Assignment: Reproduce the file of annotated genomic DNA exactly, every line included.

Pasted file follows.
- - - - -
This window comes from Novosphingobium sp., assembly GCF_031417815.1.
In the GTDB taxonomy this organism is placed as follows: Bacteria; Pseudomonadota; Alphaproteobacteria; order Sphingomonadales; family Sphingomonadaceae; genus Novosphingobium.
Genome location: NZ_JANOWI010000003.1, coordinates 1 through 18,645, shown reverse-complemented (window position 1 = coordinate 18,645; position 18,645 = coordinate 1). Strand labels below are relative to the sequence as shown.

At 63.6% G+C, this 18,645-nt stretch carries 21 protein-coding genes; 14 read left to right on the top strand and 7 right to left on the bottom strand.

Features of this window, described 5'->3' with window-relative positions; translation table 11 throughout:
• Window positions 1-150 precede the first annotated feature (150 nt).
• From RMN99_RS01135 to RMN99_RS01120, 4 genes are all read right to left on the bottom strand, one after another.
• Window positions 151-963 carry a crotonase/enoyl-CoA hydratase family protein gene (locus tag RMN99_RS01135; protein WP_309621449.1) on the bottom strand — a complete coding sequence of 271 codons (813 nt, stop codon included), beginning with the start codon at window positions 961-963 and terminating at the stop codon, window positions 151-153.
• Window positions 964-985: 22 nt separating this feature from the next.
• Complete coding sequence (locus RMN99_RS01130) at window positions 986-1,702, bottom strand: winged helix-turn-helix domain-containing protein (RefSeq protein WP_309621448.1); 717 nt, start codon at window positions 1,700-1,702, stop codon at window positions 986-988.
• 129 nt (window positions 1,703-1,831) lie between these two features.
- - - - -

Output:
This window comes from Novosphingobium sp., assembly GCF_031417815.1.
In the GTDB taxonomy this organism is placed as follows: Bacteria; Pseudomonadota; Alphaproteobacteria; order Sphingomonadales; family Sphingomonadaceae; genus Novosphingobium.
Genome location: NZ_JANOWI010000003.1, coordinates 1 through 18,645, shown reverse-complemented (window position 1 = coordinate 18,645; position 18,645 = coordinate 1). Strand labels below are relative to the sequence as shown.

At 63.6% G+C, this 18,645-nt stretch carries 21 protein-coding genes; 14 read left to right on the top strand and 7 right to left on the bottom strand.

Features of this window, described 5'->3' with window-relative positions; translation table 11 throughout:
• Window positions 1-150 precede the first annotated feature (150 nt).
• From RMN99_RS01135 to RMN99_RS01120, 4 genes are all read right to left on the bottom strand, one after another.
• Window positions 151-963 carry a crotonase/enoyl-CoA hydratase family protein gene (locus tag RMN99_RS01135; protein WP_309621449.1) on the bottom strand — a complete coding sequence of 271 codons (813 nt, stop codon included), beginning with the start codon at window positions 961-963 and terminating at the stop codon, window positions 151-153.
• Window positions 964-985: 22 nt separating this feature from the next.
• Complete coding sequence (locus RMN99_RS01130) at window positions 986-1,702, bottom strand: winged helix-turn-helix domain-containing protein (RefSeq protein WP_309621448.1); 717 nt, start codon at window positions 1,700-1,702, stop codon at window positions 986-988.
• 129 nt (window positions 1,703-1,831) lie between these two features.